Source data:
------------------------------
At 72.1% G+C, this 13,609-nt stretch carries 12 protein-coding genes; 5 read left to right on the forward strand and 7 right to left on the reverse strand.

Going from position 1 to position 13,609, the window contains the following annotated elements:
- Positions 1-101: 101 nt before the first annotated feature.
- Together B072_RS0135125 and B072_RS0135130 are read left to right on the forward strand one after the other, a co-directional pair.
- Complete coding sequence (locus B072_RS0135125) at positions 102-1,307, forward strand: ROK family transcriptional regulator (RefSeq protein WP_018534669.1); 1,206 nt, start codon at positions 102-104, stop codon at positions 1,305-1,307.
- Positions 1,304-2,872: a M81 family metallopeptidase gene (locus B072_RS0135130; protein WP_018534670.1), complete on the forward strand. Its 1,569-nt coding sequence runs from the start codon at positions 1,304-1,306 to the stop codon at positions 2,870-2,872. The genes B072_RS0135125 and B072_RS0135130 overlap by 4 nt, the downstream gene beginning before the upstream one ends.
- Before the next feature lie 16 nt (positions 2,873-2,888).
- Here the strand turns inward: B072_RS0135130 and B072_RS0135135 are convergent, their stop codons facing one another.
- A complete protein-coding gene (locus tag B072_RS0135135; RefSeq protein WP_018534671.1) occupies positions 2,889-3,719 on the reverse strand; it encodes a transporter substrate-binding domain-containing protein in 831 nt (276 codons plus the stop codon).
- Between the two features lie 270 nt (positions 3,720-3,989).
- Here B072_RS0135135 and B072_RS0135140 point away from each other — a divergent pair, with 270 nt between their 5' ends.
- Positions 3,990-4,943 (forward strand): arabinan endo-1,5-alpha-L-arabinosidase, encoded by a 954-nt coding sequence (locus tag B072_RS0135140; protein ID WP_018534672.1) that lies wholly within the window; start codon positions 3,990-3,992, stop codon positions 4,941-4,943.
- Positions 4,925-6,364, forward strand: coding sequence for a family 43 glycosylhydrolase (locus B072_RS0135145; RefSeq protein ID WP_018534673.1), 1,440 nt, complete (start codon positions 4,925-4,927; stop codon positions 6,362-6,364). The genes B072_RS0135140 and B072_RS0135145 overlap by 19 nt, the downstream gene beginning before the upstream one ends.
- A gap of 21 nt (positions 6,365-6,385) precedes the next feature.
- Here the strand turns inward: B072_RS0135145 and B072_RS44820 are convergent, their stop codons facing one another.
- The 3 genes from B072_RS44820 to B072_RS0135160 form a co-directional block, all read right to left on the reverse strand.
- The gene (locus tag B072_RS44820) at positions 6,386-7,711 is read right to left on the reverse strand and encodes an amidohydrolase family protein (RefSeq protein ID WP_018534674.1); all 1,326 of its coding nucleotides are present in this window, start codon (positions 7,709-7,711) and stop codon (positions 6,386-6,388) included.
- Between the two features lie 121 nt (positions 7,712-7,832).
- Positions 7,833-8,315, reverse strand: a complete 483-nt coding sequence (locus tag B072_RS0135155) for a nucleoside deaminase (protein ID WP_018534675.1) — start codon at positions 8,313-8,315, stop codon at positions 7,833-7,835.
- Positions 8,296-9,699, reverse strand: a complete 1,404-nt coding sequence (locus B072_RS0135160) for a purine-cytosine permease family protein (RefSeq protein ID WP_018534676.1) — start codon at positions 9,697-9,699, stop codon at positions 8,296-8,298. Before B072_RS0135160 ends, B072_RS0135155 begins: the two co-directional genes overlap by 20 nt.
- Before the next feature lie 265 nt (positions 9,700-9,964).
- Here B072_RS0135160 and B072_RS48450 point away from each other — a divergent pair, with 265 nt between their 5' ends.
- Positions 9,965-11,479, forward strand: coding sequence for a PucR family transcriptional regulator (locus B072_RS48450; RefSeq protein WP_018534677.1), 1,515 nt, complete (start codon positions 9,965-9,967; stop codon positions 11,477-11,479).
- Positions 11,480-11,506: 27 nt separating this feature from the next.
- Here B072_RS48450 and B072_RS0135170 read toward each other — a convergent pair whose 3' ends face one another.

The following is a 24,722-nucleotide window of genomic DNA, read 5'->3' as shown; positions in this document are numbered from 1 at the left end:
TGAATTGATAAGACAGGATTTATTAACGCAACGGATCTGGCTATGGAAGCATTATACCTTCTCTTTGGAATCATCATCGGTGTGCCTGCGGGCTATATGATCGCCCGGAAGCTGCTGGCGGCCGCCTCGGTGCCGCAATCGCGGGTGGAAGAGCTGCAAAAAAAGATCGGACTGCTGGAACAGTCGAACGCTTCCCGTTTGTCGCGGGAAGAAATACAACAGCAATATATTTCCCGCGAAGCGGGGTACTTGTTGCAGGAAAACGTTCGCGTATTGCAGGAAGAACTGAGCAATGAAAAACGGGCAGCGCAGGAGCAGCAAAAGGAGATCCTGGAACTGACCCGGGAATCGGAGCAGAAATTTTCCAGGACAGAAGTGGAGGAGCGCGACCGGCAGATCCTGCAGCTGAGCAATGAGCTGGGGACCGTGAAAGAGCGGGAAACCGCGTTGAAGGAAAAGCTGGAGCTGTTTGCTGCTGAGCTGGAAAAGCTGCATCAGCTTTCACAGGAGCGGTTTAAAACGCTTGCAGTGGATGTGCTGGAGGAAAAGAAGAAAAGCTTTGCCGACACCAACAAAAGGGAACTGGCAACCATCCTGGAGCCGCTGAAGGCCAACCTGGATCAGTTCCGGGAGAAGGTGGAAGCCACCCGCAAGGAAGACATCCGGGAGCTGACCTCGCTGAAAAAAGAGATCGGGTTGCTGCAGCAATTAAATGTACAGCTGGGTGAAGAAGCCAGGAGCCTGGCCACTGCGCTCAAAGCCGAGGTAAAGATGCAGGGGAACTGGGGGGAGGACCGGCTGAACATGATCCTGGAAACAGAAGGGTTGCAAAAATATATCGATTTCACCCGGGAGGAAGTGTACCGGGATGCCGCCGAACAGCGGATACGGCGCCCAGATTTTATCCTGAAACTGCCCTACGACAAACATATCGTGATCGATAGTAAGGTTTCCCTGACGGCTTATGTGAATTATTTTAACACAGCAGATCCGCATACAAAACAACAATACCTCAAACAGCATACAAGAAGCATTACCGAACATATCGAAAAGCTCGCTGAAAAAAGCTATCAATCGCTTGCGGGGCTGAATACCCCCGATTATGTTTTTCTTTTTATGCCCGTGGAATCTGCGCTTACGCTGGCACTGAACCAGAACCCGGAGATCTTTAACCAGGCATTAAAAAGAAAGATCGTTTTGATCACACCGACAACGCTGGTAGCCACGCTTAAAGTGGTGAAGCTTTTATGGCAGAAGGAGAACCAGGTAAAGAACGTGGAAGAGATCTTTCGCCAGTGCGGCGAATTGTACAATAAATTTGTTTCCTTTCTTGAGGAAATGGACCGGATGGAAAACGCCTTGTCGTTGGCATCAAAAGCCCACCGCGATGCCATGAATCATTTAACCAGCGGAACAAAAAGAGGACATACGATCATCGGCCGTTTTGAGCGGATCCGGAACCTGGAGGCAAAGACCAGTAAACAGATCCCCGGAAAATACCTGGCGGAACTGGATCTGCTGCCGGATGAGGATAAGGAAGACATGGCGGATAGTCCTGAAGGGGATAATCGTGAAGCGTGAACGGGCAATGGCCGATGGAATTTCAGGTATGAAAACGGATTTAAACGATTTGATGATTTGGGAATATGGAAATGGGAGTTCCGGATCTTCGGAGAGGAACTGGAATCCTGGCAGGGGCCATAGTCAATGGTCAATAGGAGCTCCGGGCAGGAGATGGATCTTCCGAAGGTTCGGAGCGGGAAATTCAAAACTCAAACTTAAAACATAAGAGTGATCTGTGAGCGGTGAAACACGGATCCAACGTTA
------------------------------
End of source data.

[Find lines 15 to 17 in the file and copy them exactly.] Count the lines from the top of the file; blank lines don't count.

- Here the strand turns inward: B072_RS0135145 and B072_RS44820 are convergent, their stop codons facing one another.
- The 3 genes from B072_RS44820 to B072_RS0135160 form a co-directional block, all read right to left on the reverse strand.
- The gene (locus tag B072_RS44820) at positions 6,386-7,711 is read right to left on the reverse strand and encodes an amidohydrolase family protein (RefSeq protein ID WP_018534674.1); all 1,326 of its coding nucleotides are present in this window, start codon (positions 7,709-7,711) and stop codon (positions 6,386-6,388) included.